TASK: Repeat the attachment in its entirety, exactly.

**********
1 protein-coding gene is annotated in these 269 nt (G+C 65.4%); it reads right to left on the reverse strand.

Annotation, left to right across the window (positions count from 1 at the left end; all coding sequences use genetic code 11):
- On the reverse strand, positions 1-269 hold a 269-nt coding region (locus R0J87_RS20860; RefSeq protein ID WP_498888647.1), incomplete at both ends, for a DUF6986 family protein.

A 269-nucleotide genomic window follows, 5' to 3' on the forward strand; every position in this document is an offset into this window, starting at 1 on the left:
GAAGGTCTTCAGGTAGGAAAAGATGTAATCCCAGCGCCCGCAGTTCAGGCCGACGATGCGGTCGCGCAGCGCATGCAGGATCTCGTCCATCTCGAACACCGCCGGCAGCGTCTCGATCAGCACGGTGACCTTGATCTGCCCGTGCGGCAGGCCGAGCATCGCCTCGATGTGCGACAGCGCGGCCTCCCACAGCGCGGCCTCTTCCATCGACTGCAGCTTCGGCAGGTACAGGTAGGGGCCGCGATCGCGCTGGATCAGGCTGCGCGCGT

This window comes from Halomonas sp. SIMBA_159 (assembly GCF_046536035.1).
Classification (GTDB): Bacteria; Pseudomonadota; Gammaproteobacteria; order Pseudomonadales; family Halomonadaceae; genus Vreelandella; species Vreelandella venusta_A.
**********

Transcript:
1 protein-coding gene is annotated in these 269 nt (G+C 65.4%); it reads right to left on the reverse strand.

Annotation, left to right across the window (positions count from 1 at the left end; all coding sequences use genetic code 11):
- On the reverse strand, positions 1-269 hold a 269-nt coding region (locus R0J87_RS20860; RefSeq protein ID WP_498888647.1), incomplete at both ends, for a DUF6986 family protein.

A 269-nucleotide genomic window follows, 5' to 3' on the forward strand; every position in this document is an offset into this window, starting at 1 on the left:
GAAGGTCTTCAGGTAGGAAAAGATGTAATCCCAGCGCCCGCAGTTCAGGCCGACGATGCGGTCGCGCAGCGCATGCAGGATCTCGTCCATCTCGAACACCGCCGGCAGCGTCTCGATCAGCACGGTGACCTTGATCTGCCCGTGCGGCAGGCCGAGCATCGCCTCGATGTGCGACAGCGCGGCCTCCCACAGCGCGGCCTCTTCCATCGACTGCAGCTTCGGCAGGTACAGGTAGGGGCCGCGATCGCGCTGGATCAGGCTGCGCGCGT

This window comes from Halomonas sp. SIMBA_159 (assembly GCF_046536035.1).
Classification (GTDB): Bacteria; Pseudomonadota; Gammaproteobacteria; order Pseudomonadales; family Halomonadaceae; genus Vreelandella; species Vreelandella venusta_A.